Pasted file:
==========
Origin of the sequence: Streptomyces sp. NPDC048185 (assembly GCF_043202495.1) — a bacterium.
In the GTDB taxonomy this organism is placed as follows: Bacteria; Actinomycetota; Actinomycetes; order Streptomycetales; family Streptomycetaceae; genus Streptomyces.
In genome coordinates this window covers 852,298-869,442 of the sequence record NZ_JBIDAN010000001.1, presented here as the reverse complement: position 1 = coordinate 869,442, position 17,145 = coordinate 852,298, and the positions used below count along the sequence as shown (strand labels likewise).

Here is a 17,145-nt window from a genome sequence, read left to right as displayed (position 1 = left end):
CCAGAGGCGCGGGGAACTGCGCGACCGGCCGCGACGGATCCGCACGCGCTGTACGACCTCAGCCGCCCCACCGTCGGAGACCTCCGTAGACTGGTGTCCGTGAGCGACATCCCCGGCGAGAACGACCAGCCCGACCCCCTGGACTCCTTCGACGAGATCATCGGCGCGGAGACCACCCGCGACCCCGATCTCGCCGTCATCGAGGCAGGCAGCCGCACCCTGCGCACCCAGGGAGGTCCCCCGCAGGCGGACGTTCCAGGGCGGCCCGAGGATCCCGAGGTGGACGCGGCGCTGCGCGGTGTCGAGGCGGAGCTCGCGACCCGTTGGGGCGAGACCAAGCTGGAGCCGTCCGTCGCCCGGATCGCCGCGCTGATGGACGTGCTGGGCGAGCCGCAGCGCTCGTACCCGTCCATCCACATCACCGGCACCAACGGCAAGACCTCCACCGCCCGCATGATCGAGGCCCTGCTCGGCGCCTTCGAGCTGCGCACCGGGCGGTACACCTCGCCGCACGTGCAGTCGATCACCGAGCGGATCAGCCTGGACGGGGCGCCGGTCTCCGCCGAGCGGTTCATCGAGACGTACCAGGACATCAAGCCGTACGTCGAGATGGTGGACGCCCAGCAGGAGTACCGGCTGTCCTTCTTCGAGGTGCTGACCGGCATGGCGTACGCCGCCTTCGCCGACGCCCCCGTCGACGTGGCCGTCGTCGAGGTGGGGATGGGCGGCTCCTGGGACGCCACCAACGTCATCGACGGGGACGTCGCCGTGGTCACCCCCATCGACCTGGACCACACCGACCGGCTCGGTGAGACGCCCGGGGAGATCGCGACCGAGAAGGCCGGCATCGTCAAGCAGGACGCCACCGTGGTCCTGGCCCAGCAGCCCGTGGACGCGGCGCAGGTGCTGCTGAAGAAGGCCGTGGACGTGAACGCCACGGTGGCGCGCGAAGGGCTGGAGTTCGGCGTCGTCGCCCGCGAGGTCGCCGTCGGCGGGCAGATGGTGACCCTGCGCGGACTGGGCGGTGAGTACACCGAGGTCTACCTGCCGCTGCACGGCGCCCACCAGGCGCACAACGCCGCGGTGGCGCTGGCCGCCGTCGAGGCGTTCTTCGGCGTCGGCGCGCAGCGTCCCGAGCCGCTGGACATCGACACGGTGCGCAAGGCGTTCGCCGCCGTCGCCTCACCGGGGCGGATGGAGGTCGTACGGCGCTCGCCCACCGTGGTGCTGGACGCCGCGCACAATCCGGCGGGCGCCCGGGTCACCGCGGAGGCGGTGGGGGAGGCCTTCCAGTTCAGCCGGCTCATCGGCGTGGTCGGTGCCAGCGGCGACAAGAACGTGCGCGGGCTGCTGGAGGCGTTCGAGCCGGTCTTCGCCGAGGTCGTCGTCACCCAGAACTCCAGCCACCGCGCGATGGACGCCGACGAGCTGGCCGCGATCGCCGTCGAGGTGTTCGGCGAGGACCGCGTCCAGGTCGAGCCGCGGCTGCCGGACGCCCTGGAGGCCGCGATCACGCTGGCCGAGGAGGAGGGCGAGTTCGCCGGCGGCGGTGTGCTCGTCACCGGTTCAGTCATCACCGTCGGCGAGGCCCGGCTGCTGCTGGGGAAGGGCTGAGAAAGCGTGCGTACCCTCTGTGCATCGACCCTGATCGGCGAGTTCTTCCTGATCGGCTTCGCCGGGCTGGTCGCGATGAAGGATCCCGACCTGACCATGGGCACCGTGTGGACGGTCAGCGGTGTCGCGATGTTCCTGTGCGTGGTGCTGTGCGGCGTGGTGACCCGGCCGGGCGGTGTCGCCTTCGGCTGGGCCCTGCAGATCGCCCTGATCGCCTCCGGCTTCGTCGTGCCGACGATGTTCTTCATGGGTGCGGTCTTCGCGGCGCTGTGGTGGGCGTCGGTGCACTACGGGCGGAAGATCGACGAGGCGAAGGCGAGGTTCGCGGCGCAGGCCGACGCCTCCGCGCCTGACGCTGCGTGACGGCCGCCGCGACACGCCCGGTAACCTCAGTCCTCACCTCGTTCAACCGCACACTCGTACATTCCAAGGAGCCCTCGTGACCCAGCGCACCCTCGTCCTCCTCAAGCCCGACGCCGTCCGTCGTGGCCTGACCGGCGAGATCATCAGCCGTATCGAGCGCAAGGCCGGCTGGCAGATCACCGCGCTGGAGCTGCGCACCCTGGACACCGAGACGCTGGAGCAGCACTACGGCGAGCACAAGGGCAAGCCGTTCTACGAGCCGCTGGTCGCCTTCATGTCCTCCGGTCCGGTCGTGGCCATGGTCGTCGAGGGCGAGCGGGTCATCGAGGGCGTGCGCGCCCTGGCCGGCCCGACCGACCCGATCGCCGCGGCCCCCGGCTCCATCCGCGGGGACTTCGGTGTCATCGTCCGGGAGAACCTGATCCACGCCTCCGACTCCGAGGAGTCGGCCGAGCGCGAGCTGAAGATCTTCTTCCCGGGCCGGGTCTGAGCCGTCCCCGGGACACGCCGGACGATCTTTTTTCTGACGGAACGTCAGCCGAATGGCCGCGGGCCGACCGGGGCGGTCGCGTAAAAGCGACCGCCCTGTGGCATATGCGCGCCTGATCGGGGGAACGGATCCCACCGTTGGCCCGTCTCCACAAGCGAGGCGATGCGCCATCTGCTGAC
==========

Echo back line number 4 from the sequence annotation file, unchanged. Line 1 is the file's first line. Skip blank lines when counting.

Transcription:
Here is a 17,145-nt window from a genome sequence, read left to right as displayed (position 1 = left end):